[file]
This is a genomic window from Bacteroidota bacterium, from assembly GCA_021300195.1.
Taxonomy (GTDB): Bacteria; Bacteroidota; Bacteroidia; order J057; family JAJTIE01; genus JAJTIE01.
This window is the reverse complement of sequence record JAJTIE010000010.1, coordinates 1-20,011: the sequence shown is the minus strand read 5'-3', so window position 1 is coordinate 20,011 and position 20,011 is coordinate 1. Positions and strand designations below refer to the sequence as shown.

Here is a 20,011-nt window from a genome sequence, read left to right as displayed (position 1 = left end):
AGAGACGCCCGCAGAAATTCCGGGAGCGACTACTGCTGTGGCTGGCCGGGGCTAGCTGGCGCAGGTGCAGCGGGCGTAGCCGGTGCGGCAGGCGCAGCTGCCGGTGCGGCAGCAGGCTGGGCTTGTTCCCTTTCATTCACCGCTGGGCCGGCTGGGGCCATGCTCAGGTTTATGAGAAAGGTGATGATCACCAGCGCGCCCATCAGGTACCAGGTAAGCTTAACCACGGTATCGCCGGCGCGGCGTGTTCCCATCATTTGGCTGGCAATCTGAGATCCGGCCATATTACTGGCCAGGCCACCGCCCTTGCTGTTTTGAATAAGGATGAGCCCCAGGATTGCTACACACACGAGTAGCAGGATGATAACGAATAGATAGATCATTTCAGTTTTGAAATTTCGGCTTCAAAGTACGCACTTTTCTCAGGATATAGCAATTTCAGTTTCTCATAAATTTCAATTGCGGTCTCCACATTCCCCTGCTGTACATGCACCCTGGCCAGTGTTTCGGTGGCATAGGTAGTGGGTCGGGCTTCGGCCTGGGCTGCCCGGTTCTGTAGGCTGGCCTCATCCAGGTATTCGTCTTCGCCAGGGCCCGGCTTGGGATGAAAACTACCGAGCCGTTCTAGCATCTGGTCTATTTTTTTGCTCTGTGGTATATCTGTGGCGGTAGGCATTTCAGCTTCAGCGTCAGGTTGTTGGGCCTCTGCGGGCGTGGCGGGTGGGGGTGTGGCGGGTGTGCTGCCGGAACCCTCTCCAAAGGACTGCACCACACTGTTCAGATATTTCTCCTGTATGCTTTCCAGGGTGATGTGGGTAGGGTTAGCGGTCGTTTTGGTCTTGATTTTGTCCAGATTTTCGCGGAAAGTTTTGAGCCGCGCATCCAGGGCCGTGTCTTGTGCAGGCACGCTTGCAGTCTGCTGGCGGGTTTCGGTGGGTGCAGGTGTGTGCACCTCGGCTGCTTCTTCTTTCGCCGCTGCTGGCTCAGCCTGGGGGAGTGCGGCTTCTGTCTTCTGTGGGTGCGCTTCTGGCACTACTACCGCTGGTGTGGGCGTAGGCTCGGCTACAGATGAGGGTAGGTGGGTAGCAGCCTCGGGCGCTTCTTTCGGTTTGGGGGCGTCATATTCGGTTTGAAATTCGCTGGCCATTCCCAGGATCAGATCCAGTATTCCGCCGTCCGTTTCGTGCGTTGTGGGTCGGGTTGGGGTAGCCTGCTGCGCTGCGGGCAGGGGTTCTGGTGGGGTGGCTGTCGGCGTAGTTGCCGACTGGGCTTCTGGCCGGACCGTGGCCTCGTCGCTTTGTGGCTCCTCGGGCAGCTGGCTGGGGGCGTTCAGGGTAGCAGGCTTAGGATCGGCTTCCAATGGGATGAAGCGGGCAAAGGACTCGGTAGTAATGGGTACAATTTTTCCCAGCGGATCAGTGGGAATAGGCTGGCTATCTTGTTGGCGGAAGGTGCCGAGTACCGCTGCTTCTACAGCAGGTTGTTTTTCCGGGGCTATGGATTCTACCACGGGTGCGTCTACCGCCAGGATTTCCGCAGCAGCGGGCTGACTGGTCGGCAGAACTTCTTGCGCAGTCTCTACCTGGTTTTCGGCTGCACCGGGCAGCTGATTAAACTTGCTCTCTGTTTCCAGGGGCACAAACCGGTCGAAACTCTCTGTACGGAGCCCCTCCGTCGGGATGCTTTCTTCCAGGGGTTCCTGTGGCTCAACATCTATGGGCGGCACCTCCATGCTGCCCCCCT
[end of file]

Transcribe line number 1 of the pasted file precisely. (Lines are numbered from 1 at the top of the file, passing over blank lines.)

This is a genomic window from Bacteroidota bacterium, from assembly GCA_021300195.1.